I spent far too much of yesterday fighting with SharePoint workflows… including trying to cancel some that have run away on a list with almost 400 items in it…
Some idiot (initials MW) created a workflow to auto-populate a column based when a record was created or updated. Then, thinking that was successful, he created another one to update a different column. He was so pleased with himself that he didn’t stop to think of the consequences of one workflow updating an item, which would then trigger another workflow because the item had been updated… the resulting event from which would then trigger another workflow… and so on…
The long and short of it, is that I found SharePoint 2007 doesn’t have the ability to bulk remove errant (or otherwise) workflow tasks. Not from the user interface, at least – and I didn’t want to do it, twice, for each one of 377 items (there weren’t quite that many runaway workflows but it was well into three figures). I found some code on a blog post from SharePoint MVP Brian Farnhill (@BrianFarnhill) to cancel a workflow programmatically but I’ll need to put the code into an app and I’m not really sure how to do that (my limit is probably opening Visual Studio). Besides which, I figure that the administrators of our SharePoint platform, who have probably spent the last 3 weeks wondering why it was running out of memory (or running more processes, or something similar) won’t appreciate me running unsupported code against their servers – even if it is client side…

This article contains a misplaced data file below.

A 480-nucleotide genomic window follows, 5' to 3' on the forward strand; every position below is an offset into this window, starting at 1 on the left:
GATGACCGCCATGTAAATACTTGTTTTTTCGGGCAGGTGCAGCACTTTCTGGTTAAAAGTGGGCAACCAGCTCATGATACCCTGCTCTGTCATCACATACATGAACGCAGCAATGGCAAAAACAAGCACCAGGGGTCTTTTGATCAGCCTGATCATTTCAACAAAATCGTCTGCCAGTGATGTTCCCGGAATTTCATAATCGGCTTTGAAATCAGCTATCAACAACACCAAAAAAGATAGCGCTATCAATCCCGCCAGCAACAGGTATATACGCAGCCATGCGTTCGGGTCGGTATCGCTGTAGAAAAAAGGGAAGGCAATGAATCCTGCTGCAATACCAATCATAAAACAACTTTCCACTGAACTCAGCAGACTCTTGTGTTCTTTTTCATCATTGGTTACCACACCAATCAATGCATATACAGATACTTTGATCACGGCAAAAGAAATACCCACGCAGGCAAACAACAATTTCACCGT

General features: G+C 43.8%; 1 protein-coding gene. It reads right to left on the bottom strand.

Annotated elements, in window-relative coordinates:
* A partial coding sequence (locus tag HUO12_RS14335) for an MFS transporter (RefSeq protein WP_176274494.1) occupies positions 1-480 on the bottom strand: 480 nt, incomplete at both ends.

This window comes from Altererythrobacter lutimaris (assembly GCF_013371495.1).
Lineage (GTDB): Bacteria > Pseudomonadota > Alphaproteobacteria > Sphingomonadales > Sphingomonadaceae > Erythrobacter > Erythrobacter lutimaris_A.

Although it would be gratifying to create the app, in the end I settled for removing the workflow from the list, which has the side effect of ending all running workflows (unless you select the “no new instances” option). Unfortunately I still have a bunch of items that generate an error message when I try to open them – goodness knows why.
I decided to fight fire with fire and given that I’m clearly some sort of SharePoint
Destroyer Designer workflow deity (not), I created another workflow to nuke all the column settings I’d created with the first two workflows (since neutered).
The logic goes like this:
Condition: If columnname is not empty
Action: Set columnname to null
Unfortunately it’s not possible to leave a null/blank value when setting field values but, like so many things in SharePoint, there is a workaround. That workaround is to set a workflow initiation parameter (imaginatively, I called mine
Blank) of type single line of text, with an empty default value.
Now, the workflow action can use the value
Initiation: Blank (i.e. null) to clear the contents of a column.
Unfortunately, it still hasn’t fixed the problem with the items that will not open. And, in case my manager is reading this post (which I doubt), hopefully this now puts to bed the running joke whether it’s he or I that is our team’s “SharePoint guru”. Clearly my infrastructure background does not lend itself to being a “guru” in an application platform (as I have always maintained!)…